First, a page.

Three dozen of the nation’s most prominent Jewish, Christian, and Muslim religious leaders Wednesday issued a special appeal to U.S. President George W. Bush to appoint a high-level special envoy to work full time on promoting peace talks between the governments of Israel and the Palestine Authority (PA).
The leaders, who together represent 25 national religious organizations, said the recent realignment in the Israeli government and its plan to disengage from Gaza, coupled with Sunday’s election of Mahmoud Abbas to succeed the late Yassir Arafat as PA president, offer a major opportunity for resuming the peace process.
Progress was derailed in 2001 by the Palestinian Intifada and Israeli Prime Minister Ariel Sharon’s refusal to negotiate with Arafat.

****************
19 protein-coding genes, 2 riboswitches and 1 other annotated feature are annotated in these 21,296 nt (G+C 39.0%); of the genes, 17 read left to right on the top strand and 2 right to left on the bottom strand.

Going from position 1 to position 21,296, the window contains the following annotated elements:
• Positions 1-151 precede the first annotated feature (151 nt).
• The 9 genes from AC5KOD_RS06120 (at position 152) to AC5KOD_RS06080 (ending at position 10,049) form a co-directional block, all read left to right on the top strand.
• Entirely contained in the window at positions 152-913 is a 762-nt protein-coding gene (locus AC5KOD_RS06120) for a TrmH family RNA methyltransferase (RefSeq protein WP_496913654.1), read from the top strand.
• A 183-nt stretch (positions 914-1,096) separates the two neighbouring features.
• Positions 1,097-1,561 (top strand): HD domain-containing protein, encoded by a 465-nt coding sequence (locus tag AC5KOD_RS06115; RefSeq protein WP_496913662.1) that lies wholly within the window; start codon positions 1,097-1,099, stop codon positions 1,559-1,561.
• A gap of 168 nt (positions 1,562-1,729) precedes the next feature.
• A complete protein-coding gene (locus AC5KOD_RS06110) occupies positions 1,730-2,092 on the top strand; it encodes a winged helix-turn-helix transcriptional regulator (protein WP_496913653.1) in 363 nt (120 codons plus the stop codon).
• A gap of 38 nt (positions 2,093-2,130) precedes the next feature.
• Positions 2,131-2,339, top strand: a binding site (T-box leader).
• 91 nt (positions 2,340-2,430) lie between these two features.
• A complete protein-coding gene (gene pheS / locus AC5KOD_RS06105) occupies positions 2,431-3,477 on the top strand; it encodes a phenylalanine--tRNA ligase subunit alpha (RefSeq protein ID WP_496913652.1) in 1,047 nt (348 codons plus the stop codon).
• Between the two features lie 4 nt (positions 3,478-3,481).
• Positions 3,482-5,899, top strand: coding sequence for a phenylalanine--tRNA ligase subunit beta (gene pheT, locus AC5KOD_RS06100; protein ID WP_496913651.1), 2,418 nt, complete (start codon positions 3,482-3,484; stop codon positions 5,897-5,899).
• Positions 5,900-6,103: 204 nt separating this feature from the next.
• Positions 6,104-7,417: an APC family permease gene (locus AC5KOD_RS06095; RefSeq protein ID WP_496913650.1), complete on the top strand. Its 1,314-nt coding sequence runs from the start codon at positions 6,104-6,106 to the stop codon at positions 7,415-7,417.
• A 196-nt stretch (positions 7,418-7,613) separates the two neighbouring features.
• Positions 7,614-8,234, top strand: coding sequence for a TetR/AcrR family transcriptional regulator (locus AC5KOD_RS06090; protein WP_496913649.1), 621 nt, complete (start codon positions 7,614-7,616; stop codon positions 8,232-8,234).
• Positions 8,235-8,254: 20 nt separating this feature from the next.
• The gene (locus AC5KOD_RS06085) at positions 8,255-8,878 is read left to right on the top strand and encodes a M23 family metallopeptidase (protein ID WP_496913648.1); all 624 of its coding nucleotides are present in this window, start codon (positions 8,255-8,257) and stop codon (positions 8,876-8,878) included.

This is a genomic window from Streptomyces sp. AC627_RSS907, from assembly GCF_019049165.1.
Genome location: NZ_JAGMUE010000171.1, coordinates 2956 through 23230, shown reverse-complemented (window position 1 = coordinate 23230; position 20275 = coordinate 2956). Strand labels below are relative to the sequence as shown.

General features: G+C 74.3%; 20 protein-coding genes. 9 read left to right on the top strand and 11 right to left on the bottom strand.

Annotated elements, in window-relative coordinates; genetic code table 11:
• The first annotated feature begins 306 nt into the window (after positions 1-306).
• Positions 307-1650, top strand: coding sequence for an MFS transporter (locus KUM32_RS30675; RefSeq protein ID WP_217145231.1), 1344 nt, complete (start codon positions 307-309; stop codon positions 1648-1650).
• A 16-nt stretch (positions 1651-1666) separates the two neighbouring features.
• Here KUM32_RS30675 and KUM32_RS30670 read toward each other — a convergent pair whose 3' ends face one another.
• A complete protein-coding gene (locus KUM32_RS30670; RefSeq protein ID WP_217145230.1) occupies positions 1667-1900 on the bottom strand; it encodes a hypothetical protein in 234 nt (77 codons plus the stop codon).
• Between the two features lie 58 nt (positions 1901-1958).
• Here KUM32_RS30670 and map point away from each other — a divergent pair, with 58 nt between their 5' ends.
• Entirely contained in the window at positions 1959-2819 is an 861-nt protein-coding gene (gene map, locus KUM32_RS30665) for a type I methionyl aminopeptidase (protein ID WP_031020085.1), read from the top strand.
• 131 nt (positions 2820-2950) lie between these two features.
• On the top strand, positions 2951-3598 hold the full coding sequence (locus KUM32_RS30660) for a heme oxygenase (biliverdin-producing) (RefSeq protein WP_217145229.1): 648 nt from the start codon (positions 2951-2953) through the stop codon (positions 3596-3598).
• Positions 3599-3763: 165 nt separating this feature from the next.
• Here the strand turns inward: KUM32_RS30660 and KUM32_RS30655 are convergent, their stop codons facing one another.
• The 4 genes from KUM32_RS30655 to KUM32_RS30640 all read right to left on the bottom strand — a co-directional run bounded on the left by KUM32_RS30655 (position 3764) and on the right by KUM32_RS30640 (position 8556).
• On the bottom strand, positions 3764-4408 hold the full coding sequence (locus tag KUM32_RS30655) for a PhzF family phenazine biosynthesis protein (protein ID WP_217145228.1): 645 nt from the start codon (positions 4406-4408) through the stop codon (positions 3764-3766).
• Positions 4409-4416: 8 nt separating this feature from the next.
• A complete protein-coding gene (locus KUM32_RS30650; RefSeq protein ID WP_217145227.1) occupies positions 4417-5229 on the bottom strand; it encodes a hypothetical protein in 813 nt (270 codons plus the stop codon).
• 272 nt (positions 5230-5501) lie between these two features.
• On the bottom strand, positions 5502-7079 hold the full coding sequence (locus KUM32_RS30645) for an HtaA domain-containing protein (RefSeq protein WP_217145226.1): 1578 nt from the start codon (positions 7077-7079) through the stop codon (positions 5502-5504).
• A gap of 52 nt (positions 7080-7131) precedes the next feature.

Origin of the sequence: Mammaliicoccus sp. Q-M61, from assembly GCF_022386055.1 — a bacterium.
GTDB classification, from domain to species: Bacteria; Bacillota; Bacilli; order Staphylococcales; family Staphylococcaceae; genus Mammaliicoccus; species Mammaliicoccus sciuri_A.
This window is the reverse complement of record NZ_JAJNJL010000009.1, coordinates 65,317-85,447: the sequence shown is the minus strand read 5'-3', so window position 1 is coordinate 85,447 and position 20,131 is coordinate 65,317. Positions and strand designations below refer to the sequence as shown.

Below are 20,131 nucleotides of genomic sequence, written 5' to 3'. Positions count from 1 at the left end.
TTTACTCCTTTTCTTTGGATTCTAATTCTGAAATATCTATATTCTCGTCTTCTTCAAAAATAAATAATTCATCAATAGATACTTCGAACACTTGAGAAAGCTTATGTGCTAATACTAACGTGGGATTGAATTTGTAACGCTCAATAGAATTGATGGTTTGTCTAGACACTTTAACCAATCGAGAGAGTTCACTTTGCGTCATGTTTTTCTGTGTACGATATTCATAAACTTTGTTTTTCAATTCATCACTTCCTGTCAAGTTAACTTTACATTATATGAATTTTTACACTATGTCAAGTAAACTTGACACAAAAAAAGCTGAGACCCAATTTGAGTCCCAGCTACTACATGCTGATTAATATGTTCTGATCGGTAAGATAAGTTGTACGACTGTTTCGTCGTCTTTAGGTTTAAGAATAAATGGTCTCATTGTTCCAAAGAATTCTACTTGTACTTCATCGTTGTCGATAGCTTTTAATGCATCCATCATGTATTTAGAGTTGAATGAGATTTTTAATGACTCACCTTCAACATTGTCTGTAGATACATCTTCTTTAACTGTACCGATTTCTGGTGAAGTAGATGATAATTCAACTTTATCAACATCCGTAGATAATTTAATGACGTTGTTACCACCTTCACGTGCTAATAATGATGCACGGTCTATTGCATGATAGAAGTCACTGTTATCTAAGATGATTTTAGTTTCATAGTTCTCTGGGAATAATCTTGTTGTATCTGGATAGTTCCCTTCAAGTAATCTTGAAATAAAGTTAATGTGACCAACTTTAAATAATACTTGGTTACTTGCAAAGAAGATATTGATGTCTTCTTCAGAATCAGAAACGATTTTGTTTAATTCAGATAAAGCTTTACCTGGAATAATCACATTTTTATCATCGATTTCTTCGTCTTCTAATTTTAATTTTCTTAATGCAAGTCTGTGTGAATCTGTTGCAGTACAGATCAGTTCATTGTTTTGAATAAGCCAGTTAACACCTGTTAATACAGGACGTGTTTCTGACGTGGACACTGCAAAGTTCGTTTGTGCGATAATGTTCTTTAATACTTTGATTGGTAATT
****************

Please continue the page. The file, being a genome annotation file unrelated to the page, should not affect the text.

The leaders, who make up the National Interreligious Leadership Initiative for Peace in the Middle East, asked to meet personally with Bush and pledged to activate their own grassroots networks in support of his initiatives to get peace talks back on track and begin implementing the "Middle East Road Map" sponsored by the so-called Quartet of the UN, the European Union (EU), Russia, and the United States.
If Bush moves aggressively to fulfill his own vision of a "two-state solution," he "will have broad-based, bipartisan and multi-religious forces [behind him] across America," said Rabbi David Saperstein, director of the Religious Action Center of Reform Judaism.